This July, visionary filmmaker M. Night Shyamalan unveils a chilling, mysterious new thriller about a family on a tropical holiday who discover that the secluded beach where they are relaxing for a few hours is somehow causing them to age rapidly … reducing their entire lives into a single day.

The film stars an impressive international cast including Golden Globe winner Gael García Bernal (Amazon’s Mozart in the Jungle), Vicky Krieps (Phantom Thread), Rufus Sewell (Amazon’s The Man in the High Castle), Ken Leung (Star Wars: Episode VII—The Force Awakens), Nikki Amuka-Bird (Jupiter Ascending), Abbey Lee (HBO’s Lovecraft Country), Aaron Pierre (Syfy’s Krypton), Alex Wolff (Hereditary), Embeth Davidtz (The Girl with the Dragon Tattoo), Eliza Scanlen (Babyteeth, Little Women), Emun Elliott (Star Wars: Episode VII—The Force Awakens), Kathleen Chalfant (Showtime’s The Affair) and Thomasin McKenzie (Jojo Rabbit).

Old is a Blinding Edge Pictures production, directed and produced by M. Night Shyamalan, from his screenplay based on the graphic novel Sandcastle by Pierre Oscar Lévy and Frederik Peeters. The film is also produced by Ashwin Rajan (Glass, AppleTV+’s Servant) and Marc Bienstock (Glass, Split). The film’s executive producer is Steven Schneider.

DAVID GRIFFITHS

Dave Griffiths

Dave Griffiths has worked as a journalist for over twenty years now -covering topics including film, television, music, travel and sport (with a main focus on AFL Football).

That time has seen him host the popular X-Wired television program for seven seasons as well as write for various magazines such as Buzz Magazine, Heavy Mag, Stage Whispers, The Banner and Eternity. Dave is currently the Head Film Writer for Heavy Mag and also writes reviews for Thailand’s The Phuket News newspaper.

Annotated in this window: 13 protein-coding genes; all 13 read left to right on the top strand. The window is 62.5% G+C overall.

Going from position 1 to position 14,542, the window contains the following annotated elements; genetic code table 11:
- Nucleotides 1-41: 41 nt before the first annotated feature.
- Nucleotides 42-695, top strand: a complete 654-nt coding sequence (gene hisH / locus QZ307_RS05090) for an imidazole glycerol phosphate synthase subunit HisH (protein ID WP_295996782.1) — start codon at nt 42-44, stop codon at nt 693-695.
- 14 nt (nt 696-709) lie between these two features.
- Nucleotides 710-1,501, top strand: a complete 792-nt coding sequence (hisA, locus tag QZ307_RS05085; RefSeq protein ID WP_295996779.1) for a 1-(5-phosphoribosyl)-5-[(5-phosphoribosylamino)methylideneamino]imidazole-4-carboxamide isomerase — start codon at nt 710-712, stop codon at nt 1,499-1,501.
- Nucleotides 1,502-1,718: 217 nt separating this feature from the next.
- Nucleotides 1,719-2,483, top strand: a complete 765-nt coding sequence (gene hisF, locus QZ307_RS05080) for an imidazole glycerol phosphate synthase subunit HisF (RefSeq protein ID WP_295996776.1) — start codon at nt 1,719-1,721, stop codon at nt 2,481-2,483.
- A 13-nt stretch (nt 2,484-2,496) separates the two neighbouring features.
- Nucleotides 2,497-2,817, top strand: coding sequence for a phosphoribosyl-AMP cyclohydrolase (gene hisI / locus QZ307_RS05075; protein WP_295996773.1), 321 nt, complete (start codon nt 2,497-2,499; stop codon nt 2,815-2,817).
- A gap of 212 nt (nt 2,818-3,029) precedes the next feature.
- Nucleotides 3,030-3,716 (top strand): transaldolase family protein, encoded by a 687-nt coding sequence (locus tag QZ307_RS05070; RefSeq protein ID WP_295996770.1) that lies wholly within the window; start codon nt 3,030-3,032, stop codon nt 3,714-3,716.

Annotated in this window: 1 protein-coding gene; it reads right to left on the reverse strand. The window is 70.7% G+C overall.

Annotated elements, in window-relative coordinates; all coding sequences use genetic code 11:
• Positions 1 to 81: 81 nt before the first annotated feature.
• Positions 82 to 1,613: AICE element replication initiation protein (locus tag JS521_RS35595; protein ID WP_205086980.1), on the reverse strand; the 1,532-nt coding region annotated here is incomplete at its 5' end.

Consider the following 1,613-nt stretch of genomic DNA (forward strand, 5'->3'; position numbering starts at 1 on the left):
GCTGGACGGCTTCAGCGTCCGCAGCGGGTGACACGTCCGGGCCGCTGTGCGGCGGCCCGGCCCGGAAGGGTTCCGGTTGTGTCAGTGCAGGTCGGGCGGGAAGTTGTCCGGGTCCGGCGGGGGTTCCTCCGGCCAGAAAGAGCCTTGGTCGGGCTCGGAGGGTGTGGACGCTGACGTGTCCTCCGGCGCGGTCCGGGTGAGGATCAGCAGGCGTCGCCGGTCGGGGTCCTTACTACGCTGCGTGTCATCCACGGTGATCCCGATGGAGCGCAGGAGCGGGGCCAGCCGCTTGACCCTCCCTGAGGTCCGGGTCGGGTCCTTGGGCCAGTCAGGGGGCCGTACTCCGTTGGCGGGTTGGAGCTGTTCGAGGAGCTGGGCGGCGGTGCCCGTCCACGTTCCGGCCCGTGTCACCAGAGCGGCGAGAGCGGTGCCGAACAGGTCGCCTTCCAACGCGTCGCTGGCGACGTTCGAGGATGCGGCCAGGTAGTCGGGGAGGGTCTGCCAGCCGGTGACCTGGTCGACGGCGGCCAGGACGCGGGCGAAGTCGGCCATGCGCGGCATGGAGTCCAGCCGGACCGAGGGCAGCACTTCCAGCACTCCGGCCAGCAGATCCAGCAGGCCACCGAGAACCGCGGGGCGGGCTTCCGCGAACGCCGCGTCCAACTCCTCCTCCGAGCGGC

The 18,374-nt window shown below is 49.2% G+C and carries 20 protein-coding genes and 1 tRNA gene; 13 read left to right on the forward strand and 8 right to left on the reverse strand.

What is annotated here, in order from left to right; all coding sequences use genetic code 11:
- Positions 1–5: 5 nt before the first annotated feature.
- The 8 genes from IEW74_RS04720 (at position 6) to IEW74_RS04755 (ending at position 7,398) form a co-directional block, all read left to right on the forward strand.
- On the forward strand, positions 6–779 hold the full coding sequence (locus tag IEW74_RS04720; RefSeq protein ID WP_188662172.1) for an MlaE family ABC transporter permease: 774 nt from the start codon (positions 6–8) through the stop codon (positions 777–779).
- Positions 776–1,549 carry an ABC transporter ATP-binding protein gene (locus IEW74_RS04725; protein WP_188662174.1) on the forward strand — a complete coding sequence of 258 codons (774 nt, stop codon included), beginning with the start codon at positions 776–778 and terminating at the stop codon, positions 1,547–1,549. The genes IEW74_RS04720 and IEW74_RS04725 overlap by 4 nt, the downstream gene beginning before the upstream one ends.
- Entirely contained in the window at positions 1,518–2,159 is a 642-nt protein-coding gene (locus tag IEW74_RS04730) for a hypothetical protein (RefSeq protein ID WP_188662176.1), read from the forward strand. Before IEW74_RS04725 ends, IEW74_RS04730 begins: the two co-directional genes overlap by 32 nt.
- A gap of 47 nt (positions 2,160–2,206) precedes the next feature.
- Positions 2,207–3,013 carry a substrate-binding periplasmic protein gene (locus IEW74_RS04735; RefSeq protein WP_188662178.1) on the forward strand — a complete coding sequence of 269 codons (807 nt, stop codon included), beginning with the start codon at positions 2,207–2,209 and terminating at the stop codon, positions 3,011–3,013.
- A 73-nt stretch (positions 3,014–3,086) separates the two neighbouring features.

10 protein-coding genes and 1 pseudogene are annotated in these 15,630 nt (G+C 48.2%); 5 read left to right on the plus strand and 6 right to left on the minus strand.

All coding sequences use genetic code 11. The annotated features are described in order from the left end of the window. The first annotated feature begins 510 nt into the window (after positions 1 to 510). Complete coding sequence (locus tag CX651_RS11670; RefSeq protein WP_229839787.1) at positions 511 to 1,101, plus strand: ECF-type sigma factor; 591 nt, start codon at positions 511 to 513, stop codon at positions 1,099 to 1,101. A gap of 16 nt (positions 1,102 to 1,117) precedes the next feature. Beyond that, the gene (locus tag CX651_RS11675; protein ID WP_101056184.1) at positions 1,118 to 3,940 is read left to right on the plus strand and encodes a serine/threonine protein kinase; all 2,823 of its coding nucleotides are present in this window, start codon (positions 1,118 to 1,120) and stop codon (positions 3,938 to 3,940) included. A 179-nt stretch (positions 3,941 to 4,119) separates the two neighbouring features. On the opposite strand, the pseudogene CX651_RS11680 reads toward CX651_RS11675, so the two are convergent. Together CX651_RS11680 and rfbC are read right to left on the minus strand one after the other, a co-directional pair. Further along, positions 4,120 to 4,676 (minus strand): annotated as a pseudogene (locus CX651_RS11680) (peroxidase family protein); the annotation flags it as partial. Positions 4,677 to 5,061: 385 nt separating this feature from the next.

He has even branched out into writing online for Subculture Entertainment, Media Search and The Book The Film The T-Shirt. He also worked as the online editor for Entertainment 360 for three years.

Dave’s radio work has seen him work on various radio stations including Talking Lifestyle, 2GB Talk Radio, ,3RPP, Triple R and Light FM. He is currently the co-host of Melbourne’s 94.1FM’s breakfast show ‘The Motley Crew’ and he can sometimes be heard on J-Air’s ‘First On Film’. David is also the co-host of two popular podcasts – ‘The Good, The Bad, The Ugly Film Show,’ and ‘The Popcorn Conspiracy’

As far as Film Reviewing goes David is an elected committee member of AFCA (Australian Film Critics Association and a member of IPRESCI (International Federation of Film Critics)/FIPRESCI (Fédération Internationale de la Presse Cinématographique).

He has also served as a jury member for a number of international film festivals and is considered an expert on cult cinema, horror movies and Australian films.

Dave is also a keen screenwriter and is currently working on a new comic book series.